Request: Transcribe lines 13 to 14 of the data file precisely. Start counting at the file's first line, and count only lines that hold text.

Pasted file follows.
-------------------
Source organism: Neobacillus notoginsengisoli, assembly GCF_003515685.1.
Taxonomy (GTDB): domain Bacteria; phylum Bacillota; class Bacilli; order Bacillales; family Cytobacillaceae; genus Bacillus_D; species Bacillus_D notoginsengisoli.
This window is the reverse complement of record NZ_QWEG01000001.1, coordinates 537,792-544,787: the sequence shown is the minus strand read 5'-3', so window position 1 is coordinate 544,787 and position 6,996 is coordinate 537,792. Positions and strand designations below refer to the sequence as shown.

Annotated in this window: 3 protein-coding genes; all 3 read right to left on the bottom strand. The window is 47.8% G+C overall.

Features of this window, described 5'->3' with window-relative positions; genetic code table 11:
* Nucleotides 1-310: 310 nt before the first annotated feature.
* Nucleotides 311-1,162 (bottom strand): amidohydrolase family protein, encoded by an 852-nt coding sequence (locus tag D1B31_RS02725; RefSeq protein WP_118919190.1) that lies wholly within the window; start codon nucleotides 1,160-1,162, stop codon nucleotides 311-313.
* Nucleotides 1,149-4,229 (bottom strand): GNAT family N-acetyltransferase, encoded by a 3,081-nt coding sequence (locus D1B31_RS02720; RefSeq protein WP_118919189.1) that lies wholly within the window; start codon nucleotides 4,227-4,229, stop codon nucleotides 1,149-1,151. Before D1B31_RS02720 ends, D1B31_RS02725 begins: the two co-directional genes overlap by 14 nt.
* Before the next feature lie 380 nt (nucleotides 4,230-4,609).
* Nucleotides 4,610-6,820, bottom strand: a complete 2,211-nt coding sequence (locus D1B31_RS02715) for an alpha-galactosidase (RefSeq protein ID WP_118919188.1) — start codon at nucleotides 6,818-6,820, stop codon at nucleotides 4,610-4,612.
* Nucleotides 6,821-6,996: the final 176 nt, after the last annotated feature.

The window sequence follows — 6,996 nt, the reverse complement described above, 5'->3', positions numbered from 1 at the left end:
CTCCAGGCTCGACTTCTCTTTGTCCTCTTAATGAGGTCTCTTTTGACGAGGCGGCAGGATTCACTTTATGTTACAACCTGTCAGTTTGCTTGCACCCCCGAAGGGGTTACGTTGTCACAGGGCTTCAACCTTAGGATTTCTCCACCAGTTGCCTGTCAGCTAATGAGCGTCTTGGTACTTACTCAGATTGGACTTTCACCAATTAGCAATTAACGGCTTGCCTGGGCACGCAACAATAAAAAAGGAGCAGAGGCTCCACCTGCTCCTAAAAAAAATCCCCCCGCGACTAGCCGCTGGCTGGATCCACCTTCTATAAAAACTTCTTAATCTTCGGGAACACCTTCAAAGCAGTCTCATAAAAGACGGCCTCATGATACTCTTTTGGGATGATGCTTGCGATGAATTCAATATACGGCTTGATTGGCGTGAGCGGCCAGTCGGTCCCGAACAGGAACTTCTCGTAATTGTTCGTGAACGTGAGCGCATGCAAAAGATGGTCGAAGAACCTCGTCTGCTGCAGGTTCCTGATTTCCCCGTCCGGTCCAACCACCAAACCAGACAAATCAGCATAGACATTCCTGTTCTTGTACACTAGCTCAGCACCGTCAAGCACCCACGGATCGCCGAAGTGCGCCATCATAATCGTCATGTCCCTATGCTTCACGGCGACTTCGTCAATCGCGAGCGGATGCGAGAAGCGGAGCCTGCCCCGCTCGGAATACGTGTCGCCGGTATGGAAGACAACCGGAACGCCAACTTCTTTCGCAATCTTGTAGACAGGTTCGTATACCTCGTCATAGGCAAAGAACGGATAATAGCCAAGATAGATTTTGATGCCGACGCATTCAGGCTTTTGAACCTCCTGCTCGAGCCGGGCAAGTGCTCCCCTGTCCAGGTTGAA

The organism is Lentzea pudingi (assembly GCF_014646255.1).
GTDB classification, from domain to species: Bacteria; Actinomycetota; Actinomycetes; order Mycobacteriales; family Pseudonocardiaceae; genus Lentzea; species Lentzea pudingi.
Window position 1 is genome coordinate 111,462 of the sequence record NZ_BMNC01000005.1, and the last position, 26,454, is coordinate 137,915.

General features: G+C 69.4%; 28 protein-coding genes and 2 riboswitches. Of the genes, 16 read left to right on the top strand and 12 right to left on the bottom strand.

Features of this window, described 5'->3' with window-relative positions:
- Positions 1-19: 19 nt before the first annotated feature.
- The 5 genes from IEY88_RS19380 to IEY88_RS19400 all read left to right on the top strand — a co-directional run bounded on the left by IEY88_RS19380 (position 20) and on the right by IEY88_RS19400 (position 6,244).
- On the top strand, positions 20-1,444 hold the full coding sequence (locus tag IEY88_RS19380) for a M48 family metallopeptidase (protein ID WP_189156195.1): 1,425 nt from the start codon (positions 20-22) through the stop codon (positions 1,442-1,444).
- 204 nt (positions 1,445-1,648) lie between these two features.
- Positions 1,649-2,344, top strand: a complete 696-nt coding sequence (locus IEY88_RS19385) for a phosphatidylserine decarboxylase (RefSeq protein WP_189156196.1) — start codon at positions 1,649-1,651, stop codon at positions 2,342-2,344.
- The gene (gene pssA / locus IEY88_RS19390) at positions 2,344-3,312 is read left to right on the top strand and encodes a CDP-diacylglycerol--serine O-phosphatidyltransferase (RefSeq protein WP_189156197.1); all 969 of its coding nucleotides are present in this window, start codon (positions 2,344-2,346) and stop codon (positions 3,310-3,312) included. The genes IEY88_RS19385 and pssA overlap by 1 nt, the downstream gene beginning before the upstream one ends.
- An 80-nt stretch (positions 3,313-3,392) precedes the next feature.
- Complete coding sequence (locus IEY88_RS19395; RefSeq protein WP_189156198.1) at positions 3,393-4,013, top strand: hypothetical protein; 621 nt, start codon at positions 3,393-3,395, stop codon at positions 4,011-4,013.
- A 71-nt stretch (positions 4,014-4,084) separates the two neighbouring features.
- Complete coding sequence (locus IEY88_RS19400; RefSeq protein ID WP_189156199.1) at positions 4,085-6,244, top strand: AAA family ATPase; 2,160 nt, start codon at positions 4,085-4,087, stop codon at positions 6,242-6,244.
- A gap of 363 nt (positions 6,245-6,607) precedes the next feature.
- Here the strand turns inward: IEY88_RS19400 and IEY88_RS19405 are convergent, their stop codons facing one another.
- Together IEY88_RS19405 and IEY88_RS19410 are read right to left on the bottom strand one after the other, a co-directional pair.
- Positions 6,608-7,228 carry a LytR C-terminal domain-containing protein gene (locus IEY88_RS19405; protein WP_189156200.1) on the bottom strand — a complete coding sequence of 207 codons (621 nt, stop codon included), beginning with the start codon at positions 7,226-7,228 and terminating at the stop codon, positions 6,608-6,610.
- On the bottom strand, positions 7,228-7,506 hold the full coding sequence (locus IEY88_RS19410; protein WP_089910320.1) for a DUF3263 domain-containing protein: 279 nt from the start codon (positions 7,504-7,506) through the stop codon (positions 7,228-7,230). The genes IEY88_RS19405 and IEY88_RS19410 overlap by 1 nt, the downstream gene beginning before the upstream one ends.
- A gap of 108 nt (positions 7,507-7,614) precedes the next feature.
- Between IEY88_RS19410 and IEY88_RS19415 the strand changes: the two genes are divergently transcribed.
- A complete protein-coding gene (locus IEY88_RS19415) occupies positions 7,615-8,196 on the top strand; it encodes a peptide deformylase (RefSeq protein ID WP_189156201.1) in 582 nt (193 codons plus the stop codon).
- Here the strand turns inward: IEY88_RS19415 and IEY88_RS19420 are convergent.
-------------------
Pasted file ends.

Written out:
CTCCAGGCTCGACTTCTCTTTGTCCTCTTAATGAGGTCTCTTTTGACGAGGCGGCAGGATTCACTTTATGTTACAACCTGTCAGTTTGCTTGCACCCCCGAAGGGGTTACGTTGTCACAGGGCTTCAACCTTAGGATTTCTCCACCAGTTGCCTGTCAGCTAATGAGCGTCTTGGTACTTACTCAGATTGGACTTTCACCAATTAGCAATTAACGGCTTGCCTGGGCACGCAACAATAAAAAAGGAGCAGAGGCTCCACCTGCTCCTAAAAAAAATCCCCCCGCGACTAGCCGCTGGCTGGATCCACCTTCTATAAAAACTTCTTAATCTTCGGGAACACCTTCAAAGCAGTCTCATAAAAGACGGCCTCATGATACTCTTTTGGGATGATGCTTGCGATGAATTCAATATACGGCTTGATTGGCGTGAGCGGCCAGTCGGTCCCGAACAGGAACTTCTCGTAATTGTTCGTGAACGTGAGCGCATGCAAAAGATGGTCGAAGAACCTCGTCTGCTGCAGGTTCCTGATTTCCCCGTCCGGTCCAACCACCAAACCAGACAAATCAGCATAGACATTCCTGTTCTTGTACACTAGCTCAGCACCGTCAAGCACCCACGGATCGCCGAAGTGCGCCATCATAATCGTCATGTCCCTATGCTTCACGGCGACTTCGTCAATCGCGAGCGGATGCGAGAAGCGGAGCCTGCCCCGCTCGGAATACGTGTCGCCGGTATGGAAGACAACCGGAACGCCAACTTCTTTCGCAATCTTGTAGACAGGTTCGTATACCTCGTCATAGGCAAAGAACGGATAATAGCCAAGATAGATTTTGATGCCGACGCATTCAGGCTTTTGAACCTCCTGCTCGAGCCGGGCAAGTGCTCCCCTGTCCAGGTTGAA

The organism is Lentzea pudingi (assembly GCF_014646255.1).